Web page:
Receptive ASL Practice: Quick Tip
This video helps you with receptive ASL practice. ****** Test your new receptive skills with the receptive practice video FREE: …
So you want to get some
receptive ASL practice in,
but you're not quite sure where to start.
In today's video,
I share a quick tip answering
a really common question.
Where do I look when someone's
signing to me? Coming up?
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So in the description box below I
have something a little bit different.
I have a receptive practice video just
for you to practice out this new skill
Head down to the description box below
and click the link to gain access to the
practice receptive video. I'm super
excited. I think it'll be a lot of fun.
Today's goal for Rochelle, be
brief. Cross your fingers guys.
Cross your fingers.
Here are the questions I've been
emailed recently about this very topic.
When someone assigning, do you look at
their hands? Their face, their body,
their eyes. But if I look at their eyes,
I'm going to miss what they're signing.
Or if I look at their face,
I'll just try to read their lips
and I'll miss their signs or,
but if I just look at their
hands, is that rude? Okay,
here are the answers to all of
those questions. Look at the neck.
you're not staring at the neck
but you're looking in this area.
The neck area, you get the
hands, the shoulders, the face.
In one glance you give it like driving a
car. You look out your main windshield.
Every few seconds or moments are going
to flick your eyes to the rear view
mirror, to the side mirrors
and out your side windows.
All the wild returning back to your
windshield. Now when someone is signing,
you're not going to be flicking
your eyes around like crazy,
but you're going to take in the scene
and look at the specific areas when
appropriate to here is her neck area.
I'm not saying just look at her,
you know Esophagus,
but just right here in this circle you
can see you're going to be looking in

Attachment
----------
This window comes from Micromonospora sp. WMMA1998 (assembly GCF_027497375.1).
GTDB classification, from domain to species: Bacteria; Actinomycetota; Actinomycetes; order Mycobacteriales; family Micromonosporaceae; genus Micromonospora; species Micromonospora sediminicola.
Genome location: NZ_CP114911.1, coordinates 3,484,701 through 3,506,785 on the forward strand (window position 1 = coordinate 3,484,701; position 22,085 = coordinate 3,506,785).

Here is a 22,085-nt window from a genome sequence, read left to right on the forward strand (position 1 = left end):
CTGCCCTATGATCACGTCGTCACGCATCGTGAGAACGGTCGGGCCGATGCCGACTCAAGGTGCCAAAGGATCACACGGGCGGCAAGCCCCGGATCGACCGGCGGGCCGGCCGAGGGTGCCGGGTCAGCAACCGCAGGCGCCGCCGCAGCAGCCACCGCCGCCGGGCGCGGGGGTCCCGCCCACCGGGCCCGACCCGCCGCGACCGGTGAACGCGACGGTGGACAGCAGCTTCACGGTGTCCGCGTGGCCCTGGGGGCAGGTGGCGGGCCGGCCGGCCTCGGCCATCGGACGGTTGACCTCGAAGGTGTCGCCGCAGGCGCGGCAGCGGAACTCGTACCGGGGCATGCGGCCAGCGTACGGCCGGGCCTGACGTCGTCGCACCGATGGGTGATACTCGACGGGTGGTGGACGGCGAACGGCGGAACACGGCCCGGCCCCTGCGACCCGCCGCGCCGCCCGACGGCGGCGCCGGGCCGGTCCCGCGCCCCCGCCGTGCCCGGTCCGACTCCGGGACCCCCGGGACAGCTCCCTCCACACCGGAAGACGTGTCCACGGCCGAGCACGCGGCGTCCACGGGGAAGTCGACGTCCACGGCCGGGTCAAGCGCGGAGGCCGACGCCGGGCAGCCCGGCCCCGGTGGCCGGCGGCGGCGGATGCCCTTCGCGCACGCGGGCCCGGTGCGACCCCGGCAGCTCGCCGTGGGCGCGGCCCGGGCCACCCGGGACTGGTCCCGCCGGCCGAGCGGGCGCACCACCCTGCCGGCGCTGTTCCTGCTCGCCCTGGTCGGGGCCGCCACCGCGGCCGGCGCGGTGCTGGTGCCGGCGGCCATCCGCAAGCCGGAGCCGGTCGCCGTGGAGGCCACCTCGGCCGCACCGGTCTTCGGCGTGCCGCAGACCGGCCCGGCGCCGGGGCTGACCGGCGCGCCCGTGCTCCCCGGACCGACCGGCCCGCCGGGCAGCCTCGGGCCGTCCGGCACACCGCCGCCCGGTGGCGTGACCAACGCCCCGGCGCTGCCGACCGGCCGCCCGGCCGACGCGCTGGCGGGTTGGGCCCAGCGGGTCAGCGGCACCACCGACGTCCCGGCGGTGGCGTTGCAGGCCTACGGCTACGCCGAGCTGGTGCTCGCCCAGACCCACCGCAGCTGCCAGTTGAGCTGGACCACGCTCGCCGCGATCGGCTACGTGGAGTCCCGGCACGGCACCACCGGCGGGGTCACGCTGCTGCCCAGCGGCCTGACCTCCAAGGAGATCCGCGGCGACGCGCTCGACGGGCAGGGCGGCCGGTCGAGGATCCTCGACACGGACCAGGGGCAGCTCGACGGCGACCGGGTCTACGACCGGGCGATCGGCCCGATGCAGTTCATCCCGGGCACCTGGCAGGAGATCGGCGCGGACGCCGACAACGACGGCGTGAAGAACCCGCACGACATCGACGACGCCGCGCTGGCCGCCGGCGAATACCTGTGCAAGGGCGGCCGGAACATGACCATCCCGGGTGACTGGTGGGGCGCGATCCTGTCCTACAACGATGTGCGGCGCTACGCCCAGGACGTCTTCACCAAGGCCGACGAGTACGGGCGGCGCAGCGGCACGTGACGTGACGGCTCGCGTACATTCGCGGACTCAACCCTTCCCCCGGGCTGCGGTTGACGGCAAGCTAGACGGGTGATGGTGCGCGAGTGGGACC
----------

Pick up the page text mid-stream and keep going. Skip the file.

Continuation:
Now you're going to be flicking your
eyes briefly when it's appropriate.
It's not going to be like this constant
motion movement of your eyes like it is
when you're driving,
but it is going to be similar in that
that you're going to be taking in the face
you can see out of your kind of your
peripheral that they're getting a little
You're going to see their face and
when you see them finger spelling,
you can look more directly at their hand,
but you're going to still want to keep
that face and their mouth in view.
So you can see that the important facial
expressions and the important mouth
movements that accompany
the finger spelling and you
want to take in their body,
not just their neck area.
You want to see how they're signing,
what characteristics are taking on,
what they're showing with their body.
So you're going to keep in this area,
but you're also going to be looking
at the specific areas when needed,
make eye contact when they're
being ultra expressive.
Then you're going to pay attention more
to their facial expressions that this is
also why it's important for you to have
a smaller signing space than you think.
Hey, here, let's look at this picture.
Can you need to keep it tight here in
this box so that you can help others see
to see the whole view. So when they're
looking here, so this white box is,
you're signing space so it's a little
smaller. It doesn't go down to your waist,
although occasionally you will have
signs that go down to your hip,
but bring it in tighter and just bring